U.S. banking regulators remain skeptical of banks holding digital assets.
The Federal Reserve, the Office of the Comptroller of the Currency and the Federal Deposit Insurance Corp. put out a joint statement that reminded banks of their safety and soundness obligations and outlined risks they see in the cryptocurrency sector. Though the statement noted that banks aren't prohibited from doing business with companies that operate within the law, the regulators raised several red flags for those hoping to dive deeper into crypto-related activities.
The list highlighted risks that include the potential for fraud, scams and deceptive practices, in addition to the susceptibility of stablecoins to bank runs. The statement also named issues such as uncertain redemption rights and unknown custody practices at crypto businesses as areas of concern.
"Based on the agencies’ current understanding and experience to date, the agencies believe that issuing or holding as principal crypto-assets that are issued, stored, or transferred on an open, public, and/or decentralized network, or similar system is highly likely to be inconsistent with safe and sound banking practices," the agencies wrote. "Given the significant risks highlighted by recent failures of several large crypto-asset companies, the agencies continue to take a careful and cautious approach related to current or proposed crypto-asset-related activities and exposures at each banking organization."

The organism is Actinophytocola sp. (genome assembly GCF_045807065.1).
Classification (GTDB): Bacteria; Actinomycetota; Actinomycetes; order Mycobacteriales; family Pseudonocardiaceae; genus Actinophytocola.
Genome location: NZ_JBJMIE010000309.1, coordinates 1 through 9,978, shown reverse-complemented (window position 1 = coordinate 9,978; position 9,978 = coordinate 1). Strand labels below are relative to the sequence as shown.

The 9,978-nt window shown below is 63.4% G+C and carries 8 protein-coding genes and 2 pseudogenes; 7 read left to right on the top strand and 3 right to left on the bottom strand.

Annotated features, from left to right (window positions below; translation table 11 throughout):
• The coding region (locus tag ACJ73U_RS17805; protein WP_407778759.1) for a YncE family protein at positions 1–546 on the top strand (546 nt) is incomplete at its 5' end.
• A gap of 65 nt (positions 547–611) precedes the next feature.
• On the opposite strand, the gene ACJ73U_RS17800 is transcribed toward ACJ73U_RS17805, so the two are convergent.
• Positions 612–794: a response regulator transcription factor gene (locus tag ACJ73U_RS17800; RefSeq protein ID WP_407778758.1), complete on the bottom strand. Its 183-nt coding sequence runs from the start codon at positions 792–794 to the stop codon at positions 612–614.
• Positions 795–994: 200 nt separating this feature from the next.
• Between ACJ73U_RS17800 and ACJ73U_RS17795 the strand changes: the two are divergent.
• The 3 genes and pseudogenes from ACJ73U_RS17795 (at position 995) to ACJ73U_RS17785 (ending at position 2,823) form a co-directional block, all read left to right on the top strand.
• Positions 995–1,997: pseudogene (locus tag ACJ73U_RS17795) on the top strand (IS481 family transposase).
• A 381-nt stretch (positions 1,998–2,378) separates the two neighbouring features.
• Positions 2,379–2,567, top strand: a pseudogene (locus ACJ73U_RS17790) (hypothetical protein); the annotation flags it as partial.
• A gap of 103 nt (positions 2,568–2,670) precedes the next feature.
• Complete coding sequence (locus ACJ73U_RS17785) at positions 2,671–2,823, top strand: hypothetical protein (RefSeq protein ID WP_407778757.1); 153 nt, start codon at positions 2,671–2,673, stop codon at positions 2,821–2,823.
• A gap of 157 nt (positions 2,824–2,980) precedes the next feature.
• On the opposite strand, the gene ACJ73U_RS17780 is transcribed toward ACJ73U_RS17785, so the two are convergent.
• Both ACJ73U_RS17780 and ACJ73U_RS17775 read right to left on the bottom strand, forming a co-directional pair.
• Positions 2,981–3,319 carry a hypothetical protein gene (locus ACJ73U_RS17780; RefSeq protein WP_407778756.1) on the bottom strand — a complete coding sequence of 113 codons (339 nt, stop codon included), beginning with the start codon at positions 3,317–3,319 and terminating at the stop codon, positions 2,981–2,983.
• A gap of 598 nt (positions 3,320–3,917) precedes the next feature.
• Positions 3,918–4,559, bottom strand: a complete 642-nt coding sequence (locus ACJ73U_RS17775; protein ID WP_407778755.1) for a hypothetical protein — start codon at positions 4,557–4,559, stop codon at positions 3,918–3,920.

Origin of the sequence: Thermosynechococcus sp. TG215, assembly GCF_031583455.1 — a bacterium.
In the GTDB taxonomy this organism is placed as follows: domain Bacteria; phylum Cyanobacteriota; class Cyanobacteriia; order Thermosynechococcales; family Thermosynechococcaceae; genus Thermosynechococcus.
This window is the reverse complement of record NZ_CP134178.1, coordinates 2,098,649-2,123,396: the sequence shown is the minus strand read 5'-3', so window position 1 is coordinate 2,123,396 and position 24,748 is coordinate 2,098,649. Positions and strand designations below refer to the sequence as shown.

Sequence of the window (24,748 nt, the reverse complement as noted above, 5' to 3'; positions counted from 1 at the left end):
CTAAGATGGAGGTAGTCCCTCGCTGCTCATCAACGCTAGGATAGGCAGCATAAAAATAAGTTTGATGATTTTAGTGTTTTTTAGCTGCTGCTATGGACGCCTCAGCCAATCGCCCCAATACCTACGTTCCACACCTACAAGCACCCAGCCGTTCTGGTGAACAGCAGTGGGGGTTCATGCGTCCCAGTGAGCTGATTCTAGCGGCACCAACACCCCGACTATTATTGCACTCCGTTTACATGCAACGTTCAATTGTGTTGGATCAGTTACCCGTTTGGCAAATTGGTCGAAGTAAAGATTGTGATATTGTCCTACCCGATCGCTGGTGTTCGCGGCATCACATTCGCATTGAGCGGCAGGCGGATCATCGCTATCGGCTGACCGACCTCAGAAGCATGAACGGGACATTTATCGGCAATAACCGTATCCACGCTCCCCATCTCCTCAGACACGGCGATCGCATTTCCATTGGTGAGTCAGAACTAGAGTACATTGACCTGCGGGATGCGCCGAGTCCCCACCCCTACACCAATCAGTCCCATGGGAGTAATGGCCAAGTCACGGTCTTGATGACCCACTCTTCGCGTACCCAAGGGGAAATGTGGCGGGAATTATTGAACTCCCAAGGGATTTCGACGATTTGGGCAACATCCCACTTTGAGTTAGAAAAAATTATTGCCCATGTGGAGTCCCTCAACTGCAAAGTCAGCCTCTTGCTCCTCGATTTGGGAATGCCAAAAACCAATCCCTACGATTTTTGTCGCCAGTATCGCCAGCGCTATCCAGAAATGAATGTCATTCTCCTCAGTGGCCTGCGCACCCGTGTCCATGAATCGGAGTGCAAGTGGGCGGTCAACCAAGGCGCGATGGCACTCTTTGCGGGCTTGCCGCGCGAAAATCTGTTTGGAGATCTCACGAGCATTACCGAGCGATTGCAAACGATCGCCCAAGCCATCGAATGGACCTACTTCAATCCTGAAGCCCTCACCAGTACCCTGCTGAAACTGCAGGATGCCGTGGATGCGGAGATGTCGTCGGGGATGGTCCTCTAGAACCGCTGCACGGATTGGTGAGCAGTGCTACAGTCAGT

The bank regulators also warned against business models that concentrate on "crypto-asset-related activities or have concentrated exposures to the crypto-asset sector."
Bank relationships with crypto firms have come under additional scrutiny after FTX's high-profile collapse, which was caused by a run on the exchange's utility token FTT, which Alameda Research, the crypto exchange's closely-affiliated investment fund, used as collateral for loans. California-based Silvergate Bank, which does significant business with stablecoin issuers and counted FTX as a client, has come under particular focus, as has Moonstone Bank, a Washington state-based bank that received investment from Alameda Research.
The warning statement followed similarly-toned public remarks from Fed Vice Chair of Supervision Michael Barr and recently-confirmed FDIC Chair Martin Gruenberg.
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